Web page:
I got a great question from one of our triathlon team members. He asked why I prescribe standing sets in bike workouts when triathletes are best down in the aero position during races.
Here is the answer.
How we might train on the bike in order to lift fitness and create more ability as a cyclist is different than how we might race on the bike to maximize efficiency for a better overall racing result (including the run).
Sure, all things being equal, it is best that you stay seated during the triathlon bike leg for the majority of time. It does help keep effort and HR lower, and you are certainly more aerodynamic when seated vs standing. To put it another way, it IS generally more efficient than is standing.
However, when we’re training, especially in earlier phases of training that are not race-specific training, THE GOAL IS NOT to do things as you might do them on the race course. The goal is to work on certain skills, abilities, and lift fitness, so you will be better prepared to embark on that race-specific training, and, ultimately, race more efficiently and faster.
When it comes to cycling in particular, I’m a BIG FAN of doing whatever we can do to INCREASE the amount and variety of “tools” we have in our cycling “tool box.”
What do I mean?
I tell folks to ride a mountain bike and road bike some of the time, because being on THOSE machines challenges us in a different way than a tri-bike. They help develop different “tools” like handling, balance, short power production, riding in a group, etc. We might not develop these skills if we ONLY rode our tri bikes.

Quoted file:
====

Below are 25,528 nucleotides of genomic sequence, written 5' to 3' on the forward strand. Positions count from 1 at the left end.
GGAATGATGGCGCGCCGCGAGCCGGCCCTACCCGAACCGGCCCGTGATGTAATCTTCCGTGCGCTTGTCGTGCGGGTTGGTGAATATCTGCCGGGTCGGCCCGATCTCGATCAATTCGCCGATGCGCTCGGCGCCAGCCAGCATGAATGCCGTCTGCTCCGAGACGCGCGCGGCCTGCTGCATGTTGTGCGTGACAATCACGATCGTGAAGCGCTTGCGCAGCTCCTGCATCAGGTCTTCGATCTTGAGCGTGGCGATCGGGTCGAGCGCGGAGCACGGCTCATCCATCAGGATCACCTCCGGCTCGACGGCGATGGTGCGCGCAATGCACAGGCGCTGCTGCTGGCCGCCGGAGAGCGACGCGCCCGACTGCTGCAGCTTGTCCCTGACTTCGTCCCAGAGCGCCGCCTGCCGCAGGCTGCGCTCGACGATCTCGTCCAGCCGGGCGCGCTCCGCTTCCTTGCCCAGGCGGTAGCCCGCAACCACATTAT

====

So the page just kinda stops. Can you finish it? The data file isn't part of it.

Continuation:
Standing is exactly the same thing. When we train our bodies to be able to stand on occasion–for short periods especially–to be able to generate power and speed (and mix up muscle usage as a side benefit), we add a new and beneficial tool to our cycling tool box.
Standing is a great way to get over short very steep hills without losing speed, for example. If you don’t TRAIN that, you will never be able to do it with any efficiency in either training OR racing. Train it, though, it you’re now able to do it, when you need to, whenever its appropriate.
How many times have you come to a short steep hill, and stayed in the saddle, only to see your speed fall to nearly zero as a result? If you were able to stand to generate speed and power over that short hill, you would be maintaining more speed over the top, which makes it easier to keep speed going on the other side…less loss of momentum. And as I like to say in this regard, “the faster you go, the faster you go.”
In other words, when you’re losing speed because you’re welded to the saddle, you end up going slower up that hill which slows your overall time on the bike, and may also create more fatigue.
One other MAJOR benefit of standing is that you’re using MORE glute and hamstring. Those are large muscles that will help, if you let them.
The key? You must train it. You must practice it.
Great racing is about having as many tools in your overall athletic toolbox, as possible. The more tools you have, the better you’re able to meet any challenge you face out there…
Stand, sit, repeat. Be a better rider. Use more glute.